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Working with this intelligence:

  • give a presentation with appropriate musical accompaniment on the topic
  • sing a rap or song that explains the topic
  • indicate the rhythmical patterns in something
  • explain how the music of a song is similar to something
  • make an instrument and use it to demonstrate something
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Logical / Mathematical

Ability to see relationships between objects and solve problems, as in calculus and engineering.

People with highly developed logical-mathematical intelligence understand the underlying principles of some kind of a causal system, the way a scientist or a logician does; or can manipulate numbers, quantities, and operations, the way a mathematician does.” – Howard Gardner (Checkley, 1997, p. 12)
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People with this intelligence:

  • curious about how things work
  • like to ask questions and investigate
  • use numbers wisely and enjoy solving problems
  • have the ability to understand logical patterns, categories and relationships, causes and effects
  • enjoy strategy games, logical puzzles and experiments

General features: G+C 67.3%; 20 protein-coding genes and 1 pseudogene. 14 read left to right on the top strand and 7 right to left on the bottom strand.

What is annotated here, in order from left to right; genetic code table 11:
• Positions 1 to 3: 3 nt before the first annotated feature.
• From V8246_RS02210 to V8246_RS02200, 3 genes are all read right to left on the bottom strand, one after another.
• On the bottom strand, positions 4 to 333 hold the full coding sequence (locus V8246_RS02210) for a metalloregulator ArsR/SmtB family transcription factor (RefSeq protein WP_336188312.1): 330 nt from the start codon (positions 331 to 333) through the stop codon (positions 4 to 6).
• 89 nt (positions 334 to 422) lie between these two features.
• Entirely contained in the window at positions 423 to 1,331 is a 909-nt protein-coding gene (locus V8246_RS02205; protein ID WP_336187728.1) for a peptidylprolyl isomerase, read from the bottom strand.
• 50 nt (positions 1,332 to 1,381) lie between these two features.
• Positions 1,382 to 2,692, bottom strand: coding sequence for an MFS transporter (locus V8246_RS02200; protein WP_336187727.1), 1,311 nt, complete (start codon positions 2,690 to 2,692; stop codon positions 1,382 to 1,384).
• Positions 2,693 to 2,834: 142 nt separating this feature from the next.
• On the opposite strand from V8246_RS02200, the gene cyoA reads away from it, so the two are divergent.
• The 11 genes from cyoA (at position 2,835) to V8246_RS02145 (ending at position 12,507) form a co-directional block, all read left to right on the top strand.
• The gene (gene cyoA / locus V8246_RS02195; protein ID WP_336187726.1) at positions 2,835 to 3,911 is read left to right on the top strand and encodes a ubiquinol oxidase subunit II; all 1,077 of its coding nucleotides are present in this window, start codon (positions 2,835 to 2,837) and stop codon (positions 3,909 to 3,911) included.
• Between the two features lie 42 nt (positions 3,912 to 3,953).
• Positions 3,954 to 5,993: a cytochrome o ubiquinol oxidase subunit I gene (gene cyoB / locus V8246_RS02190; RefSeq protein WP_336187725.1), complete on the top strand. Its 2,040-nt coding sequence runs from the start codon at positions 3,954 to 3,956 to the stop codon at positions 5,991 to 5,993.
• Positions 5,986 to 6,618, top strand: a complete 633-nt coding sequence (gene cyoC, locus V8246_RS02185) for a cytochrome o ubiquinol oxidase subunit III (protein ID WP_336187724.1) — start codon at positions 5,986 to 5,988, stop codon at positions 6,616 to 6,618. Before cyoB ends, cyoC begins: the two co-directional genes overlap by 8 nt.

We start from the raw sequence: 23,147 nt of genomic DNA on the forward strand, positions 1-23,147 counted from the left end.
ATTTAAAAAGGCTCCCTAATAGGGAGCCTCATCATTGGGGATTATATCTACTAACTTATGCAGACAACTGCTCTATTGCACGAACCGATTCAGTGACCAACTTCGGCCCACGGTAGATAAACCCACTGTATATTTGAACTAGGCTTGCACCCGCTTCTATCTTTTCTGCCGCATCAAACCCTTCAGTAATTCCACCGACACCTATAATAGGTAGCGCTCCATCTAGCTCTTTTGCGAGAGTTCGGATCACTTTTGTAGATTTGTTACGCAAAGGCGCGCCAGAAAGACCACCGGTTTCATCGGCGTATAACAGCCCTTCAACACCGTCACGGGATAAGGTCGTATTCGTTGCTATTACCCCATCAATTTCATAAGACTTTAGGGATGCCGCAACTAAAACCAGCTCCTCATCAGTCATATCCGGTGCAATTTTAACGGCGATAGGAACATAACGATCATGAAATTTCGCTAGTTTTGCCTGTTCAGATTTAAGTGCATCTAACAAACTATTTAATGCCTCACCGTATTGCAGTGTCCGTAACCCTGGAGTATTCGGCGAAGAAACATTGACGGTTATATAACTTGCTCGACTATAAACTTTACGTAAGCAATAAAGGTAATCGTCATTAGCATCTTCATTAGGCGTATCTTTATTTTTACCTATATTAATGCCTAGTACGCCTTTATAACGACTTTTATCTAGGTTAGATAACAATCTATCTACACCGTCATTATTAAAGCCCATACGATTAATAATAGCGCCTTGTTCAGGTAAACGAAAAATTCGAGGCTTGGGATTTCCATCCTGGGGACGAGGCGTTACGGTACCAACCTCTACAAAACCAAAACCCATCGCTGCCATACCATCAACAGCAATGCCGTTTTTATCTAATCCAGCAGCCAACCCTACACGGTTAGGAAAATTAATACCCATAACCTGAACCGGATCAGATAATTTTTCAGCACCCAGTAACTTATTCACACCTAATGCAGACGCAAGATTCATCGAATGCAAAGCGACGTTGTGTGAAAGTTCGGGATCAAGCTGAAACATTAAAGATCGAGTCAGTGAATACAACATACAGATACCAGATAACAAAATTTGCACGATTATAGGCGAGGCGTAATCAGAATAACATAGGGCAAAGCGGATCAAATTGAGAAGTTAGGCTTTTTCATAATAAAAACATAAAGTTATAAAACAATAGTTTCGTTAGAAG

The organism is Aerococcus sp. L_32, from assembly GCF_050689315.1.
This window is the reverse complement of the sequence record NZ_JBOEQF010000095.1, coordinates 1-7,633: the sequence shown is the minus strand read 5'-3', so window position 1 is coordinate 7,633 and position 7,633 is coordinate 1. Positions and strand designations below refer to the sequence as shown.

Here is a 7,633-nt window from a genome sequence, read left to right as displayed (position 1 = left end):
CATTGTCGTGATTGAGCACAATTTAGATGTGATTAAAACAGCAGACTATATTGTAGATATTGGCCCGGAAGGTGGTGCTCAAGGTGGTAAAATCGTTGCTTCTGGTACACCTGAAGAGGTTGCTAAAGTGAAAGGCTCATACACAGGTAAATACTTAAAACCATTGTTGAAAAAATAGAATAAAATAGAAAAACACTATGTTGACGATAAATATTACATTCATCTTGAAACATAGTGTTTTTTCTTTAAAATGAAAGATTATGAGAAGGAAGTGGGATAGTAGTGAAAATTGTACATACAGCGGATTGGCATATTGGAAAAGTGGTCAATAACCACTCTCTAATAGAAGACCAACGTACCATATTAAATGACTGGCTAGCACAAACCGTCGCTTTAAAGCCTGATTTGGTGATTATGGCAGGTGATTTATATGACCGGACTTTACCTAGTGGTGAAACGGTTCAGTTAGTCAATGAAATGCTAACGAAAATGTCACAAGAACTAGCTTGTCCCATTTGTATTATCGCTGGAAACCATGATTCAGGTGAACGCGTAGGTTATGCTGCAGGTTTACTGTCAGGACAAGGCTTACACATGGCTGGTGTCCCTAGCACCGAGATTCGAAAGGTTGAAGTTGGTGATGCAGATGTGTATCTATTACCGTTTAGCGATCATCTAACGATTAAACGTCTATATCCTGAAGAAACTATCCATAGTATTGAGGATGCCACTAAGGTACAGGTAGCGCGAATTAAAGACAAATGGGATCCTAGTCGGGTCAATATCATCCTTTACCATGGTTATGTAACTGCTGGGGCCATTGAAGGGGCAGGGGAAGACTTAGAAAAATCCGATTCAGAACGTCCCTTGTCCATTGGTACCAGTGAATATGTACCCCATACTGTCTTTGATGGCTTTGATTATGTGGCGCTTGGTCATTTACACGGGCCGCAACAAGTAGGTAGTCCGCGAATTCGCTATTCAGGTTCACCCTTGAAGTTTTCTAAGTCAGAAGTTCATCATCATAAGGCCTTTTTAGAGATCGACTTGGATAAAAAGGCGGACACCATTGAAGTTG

• like to use computers
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Working with this intelligence:

  • translate into a mathematical formula
  • design and conduct an experiment on the topic
  • make up syllogisms (use deductive reasoning) to demonstrate the subject
  • make up analogies to explain the concept
  • describe the patterns or symmetry in
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Visual / Spatial

Ability to perceive and mimic objects in different forms or contexts, as in miming or impressionist painting.

Spatial intelligence refers to the ability to represent the spatial world internally in your mind – the way a sailor or airplane pilot navigates the large spatial world, or the way a chess player or sculptor represents a more circumscribed spatial world.  Spatial intelligence can be used in the arts or in the sciences.  If you are spatially intelligent and oriented toward the arts, you are more likely to become a painter or a sculptor or an architect than, say, a musician or a writer.  Similarly, certain sciences like anatomy or topology emphasize spatial intelligence.”  – Howard Gardner (Checkley, 1997, p. 12)
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People with this intelligence:

  • able to visualize three-dimensional objects
  • take information and translate it into images and pictures in their mind
  • have the ability to retrieve the information through the images and pictures they restored earlier
  • have the ability to understand geometry and recognize the relationships of objects in space
  • are successful in geometry
  • very good in visual arts, sculpture, architecture and photography
  • enjoy mazes and jigsaw puzzles
  • like to spend free time drawing and building with Lego
  • known as daydreamers